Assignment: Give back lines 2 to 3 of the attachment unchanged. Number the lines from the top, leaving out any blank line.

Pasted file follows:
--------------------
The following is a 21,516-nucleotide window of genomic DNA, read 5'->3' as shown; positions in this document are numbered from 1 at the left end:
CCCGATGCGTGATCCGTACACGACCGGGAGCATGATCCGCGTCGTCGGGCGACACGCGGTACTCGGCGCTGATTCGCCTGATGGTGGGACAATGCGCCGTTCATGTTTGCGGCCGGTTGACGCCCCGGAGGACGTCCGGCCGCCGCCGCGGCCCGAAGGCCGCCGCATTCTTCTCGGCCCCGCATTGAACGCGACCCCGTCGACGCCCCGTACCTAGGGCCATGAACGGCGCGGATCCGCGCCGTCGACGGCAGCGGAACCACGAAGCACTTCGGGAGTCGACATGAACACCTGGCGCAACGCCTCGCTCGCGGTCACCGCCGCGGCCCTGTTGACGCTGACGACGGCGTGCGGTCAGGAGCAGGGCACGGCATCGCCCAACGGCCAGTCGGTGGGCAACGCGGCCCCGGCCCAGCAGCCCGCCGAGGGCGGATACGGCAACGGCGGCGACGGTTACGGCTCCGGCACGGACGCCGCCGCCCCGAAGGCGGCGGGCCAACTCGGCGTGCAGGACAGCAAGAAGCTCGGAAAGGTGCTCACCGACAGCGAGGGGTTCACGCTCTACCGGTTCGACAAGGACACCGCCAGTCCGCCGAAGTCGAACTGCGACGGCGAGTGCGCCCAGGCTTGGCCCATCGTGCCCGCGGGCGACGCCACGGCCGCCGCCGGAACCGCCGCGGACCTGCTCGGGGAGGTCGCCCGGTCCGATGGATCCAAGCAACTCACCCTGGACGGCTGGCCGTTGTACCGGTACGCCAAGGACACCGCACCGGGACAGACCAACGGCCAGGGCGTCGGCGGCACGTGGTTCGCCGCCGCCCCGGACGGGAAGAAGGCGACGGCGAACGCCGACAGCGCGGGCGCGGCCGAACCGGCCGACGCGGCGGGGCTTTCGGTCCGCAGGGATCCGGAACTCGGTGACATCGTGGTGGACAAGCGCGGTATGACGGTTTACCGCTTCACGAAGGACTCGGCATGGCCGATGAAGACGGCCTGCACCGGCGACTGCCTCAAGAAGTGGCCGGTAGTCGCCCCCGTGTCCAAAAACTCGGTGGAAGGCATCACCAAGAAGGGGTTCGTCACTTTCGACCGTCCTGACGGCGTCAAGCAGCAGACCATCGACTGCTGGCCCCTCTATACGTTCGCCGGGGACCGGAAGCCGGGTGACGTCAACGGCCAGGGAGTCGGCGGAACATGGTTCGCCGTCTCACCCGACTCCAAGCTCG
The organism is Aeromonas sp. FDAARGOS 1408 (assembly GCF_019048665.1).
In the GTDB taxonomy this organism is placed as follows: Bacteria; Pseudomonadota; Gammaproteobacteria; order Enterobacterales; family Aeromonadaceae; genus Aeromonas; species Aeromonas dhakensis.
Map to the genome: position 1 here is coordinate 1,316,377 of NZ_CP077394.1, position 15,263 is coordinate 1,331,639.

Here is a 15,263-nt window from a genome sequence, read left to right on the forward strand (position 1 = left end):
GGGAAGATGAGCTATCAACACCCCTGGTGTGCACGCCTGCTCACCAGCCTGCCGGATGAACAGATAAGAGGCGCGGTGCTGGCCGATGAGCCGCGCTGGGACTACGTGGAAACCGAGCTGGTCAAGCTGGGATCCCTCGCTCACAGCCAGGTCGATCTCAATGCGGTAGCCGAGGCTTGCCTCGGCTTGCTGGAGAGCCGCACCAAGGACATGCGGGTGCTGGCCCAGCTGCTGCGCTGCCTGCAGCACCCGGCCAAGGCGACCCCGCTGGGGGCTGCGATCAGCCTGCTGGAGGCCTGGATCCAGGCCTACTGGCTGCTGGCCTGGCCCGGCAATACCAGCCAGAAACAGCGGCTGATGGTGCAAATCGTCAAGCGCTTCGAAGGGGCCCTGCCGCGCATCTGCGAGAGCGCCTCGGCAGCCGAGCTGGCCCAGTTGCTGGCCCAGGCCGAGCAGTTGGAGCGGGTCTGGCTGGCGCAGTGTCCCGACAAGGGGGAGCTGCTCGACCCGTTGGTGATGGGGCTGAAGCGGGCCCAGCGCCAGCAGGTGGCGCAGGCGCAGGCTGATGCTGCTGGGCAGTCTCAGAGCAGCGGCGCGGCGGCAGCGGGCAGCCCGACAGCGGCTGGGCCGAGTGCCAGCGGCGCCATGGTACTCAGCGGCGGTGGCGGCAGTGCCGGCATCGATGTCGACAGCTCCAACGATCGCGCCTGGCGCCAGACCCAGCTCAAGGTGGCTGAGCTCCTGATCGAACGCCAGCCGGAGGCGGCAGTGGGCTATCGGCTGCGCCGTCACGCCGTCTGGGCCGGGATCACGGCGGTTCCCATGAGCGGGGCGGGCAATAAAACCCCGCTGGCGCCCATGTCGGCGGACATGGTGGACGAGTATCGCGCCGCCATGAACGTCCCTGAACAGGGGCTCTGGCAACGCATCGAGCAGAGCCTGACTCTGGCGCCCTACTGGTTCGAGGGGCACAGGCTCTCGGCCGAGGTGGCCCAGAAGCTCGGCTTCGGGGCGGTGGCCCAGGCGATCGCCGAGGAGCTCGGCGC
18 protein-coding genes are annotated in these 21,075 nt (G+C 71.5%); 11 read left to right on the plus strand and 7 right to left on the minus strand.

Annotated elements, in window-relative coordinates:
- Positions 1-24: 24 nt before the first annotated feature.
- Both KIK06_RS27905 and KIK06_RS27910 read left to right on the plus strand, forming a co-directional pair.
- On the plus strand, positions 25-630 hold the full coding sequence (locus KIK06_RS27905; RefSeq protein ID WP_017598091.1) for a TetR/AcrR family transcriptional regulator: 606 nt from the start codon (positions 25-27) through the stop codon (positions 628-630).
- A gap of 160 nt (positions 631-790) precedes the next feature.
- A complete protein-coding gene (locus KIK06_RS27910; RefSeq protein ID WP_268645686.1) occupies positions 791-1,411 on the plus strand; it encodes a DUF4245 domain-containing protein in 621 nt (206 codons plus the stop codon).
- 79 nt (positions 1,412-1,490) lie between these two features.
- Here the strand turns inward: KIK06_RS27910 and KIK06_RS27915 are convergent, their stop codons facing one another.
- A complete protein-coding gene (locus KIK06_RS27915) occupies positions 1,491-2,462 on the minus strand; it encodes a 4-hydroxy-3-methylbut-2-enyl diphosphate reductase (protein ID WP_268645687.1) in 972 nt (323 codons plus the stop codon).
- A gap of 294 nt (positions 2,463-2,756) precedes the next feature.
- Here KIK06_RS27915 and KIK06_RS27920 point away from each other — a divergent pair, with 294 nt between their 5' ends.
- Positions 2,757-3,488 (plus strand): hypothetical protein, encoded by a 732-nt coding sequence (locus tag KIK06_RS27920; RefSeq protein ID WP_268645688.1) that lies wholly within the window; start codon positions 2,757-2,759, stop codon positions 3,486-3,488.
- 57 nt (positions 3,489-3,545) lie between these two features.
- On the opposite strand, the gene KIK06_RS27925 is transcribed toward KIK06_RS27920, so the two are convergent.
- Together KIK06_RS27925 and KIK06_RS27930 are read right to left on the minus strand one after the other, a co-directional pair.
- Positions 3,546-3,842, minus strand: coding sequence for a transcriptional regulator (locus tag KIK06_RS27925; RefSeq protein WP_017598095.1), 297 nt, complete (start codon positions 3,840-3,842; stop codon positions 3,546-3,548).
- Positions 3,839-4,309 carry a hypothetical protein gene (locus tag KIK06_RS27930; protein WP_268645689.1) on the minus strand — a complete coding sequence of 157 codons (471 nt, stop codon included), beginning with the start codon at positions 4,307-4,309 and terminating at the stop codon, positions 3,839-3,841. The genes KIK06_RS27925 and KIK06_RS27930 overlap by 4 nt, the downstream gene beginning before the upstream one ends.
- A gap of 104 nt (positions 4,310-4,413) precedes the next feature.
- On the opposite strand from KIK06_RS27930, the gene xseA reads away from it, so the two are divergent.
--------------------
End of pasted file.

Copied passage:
CCCGATGCGTGATCCGTACACGACCGGGAGCATGATCCGCGTCGTCGGGCGACACGCGGTACTCGGCGCTGATTCGCCTGATGGTGGGACAATGCGCCGTTCATGTTTGCGGCCGGTTGACGCCCCGGAGGACGTCCGGCCGCCGCCGCGGCCCGAAGGCCGCCGCATTCTTCTCGGCCCCGCATTGAACGCGACCCCGTCGACGCCCCGTACCTAGGGCCATGAACGGCGCGGATCCGCGCCGTCGACGGCAGCGGAACCACGAAGCACTTCGGGAGTCGACATGAACACCTGGCGCAACGCCTCGCTCGCGGTCACCGCCGCGGCCCTGTTGACGCTGACGACGGCGTGCGGTCAGGAGCAGGGCACGGCATCGCCCAACGGCCAGTCGGTGGGCAACGCGGCCCCGGCCCAGCAGCCCGCCGAGGGCGGATACGGCAACGGCGGCGACGGTTACGGCTCCGGCACGGACGCCGCCGCCCCGAAGGCGGCGGGCCAACTCGGCGTGCAGGACAGCAAGAAGCTCGGAAAGGTGCTCACCGACAGCGAGGGGTTCACGCTCTACCGGTTCGACAAGGACACCGCCAGTCCGCCGAAGTCGAACTGCGACGGCGAGTGCGCCCAGGCTTGGCCCATCGTGCCCGCGGGCGACGCCACGGCCGCCGCCGGAACCGCCGCGGACCTGCTCGGGGAGGTCGCCCGGTCCGATGGATCCAAGCAACTCACCCTGGACGGCTGGCCGTTGTACCGGTACGCCAAGGACACCGCACCGGGACAGACCAACGGCCAGGGCGTCGGCGGCACGTGGTTCGCCGCCGCCCCGGACGGGAAGAAGGCGACGGCGAACGCCGACAGCGCGGGCGCGGCCGAACCGGCCGACGCGGCGGGGCTTTCGGTCCGCAGGGATCCGGAACTCGGTGACATCGTGGTGGACAAGCGCGGTATGACGGTTTACCGCTTCACGAAGGACTCGGCATGGCCGATGAAGACGGCCTGCACCGGCGACTGCCTCAAGAAGTGGCCGGTAGTCGCCCCCGTGTCCAAAAACTCGGTGGAAGGCATCACCAAGAAGGGGTTCGTCACTTTCGACCGTCCTGACGGCGTCAAGCAGCAGACCATCGACTGCTGGCCCCTCTATACGTTCGCCGGGGACCGGAAGCCGGGTGACGTCAACGGCCAGGGAGTCGGCGGAACATGGTTCGCCGTCTCACCCGACTCCAAGCTCG
The organism is Aeromonas sp. FDAARGOS 1408 (assembly GCF_019048665.1).